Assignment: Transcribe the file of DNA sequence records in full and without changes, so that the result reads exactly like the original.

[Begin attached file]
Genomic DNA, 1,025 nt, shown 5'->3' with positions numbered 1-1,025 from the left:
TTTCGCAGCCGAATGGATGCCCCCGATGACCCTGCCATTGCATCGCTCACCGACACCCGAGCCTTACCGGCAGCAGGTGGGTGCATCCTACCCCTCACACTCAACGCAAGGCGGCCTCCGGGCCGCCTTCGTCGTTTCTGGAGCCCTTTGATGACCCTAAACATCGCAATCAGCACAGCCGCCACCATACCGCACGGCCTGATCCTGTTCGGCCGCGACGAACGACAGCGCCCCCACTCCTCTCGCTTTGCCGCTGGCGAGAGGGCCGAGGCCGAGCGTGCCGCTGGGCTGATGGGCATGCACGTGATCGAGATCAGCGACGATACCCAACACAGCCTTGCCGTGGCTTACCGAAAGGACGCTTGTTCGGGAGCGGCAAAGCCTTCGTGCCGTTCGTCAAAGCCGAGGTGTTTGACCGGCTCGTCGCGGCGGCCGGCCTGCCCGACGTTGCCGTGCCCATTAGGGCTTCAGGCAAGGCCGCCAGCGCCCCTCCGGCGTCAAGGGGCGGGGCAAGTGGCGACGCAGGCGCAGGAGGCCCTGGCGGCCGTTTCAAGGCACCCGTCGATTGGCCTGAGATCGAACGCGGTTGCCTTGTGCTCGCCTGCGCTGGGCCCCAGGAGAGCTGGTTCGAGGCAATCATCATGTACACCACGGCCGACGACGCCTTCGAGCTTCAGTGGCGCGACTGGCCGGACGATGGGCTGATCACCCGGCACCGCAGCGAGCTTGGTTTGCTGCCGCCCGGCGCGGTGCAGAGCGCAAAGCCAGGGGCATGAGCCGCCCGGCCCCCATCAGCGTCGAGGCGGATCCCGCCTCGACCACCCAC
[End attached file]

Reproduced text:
Genomic DNA, 1,025 nt, shown 5'->3' with positions numbered 1-1,025 from the left:
TTTCGCAGCCGAATGGATGCCCCCGATGACCCTGCCATTGCATCGCTCACCGACACCCGAGCCTTACCGGCAGCAGGTGGGTGCATCCTACCCCTCACACTCAACGCAAGGCGGCCTCCGGGCCGCCTTCGTCGTTTCTGGAGCCCTTTGATGACCCTAAACATCGCAATCAGCACAGCCGCCACCATACCGCACGGCCTGATCCTGTTCGGCCGCGACGAACGACAGCGCCCCCACTCCTCTCGCTTTGCCGCTGGCGAGAGGGCCGAGGCCGAGCGTGCCGCTGGGCTGATGGGCATGCACGTGATCGAGATCAGCGACGATACCCAACACAGCCTTGCCGTGGCTTACCGAAAGGACGCTTGTTCGGGAGCGGCAAAGCCTTCGTGCCGTTCGTCAAAGCCGAGGTGTTTGACCGGCTCGTCGCGGCGGCCGGCCTGCCCGACGTTGCCGTGCCCATTAGGGCTTCAGGCAAGGCCGCCAGCGCCCCTCCGGCGTCAAGGGGCGGGGCAAGTGGCGACGCAGGCGCAGGAGGCCCTGGCGGCCGTTTCAAGGCACCCGTCGATTGGCCTGAGATCGAACGCGGTTGCCTTGTGCTCGCCTGCGCTGGGCCCCAGGAGAGCTGGTTCGAGGCAATCATCATGTACACCACGGCCGACGACGCCTTCGAGCTTCAGTGGCGCGACTGGCCGGACGATGGGCTGATCACCCGGCACCGCAGCGAGCTTGGTTTGCTGCCGCCCGGCGCGGTGCAGAGCGCAAAGCCAGGGGCATGAGCCGCCCGGCCCCCATCAGCGTCGAGGCGGATCCCGCCTCGACCACCCAC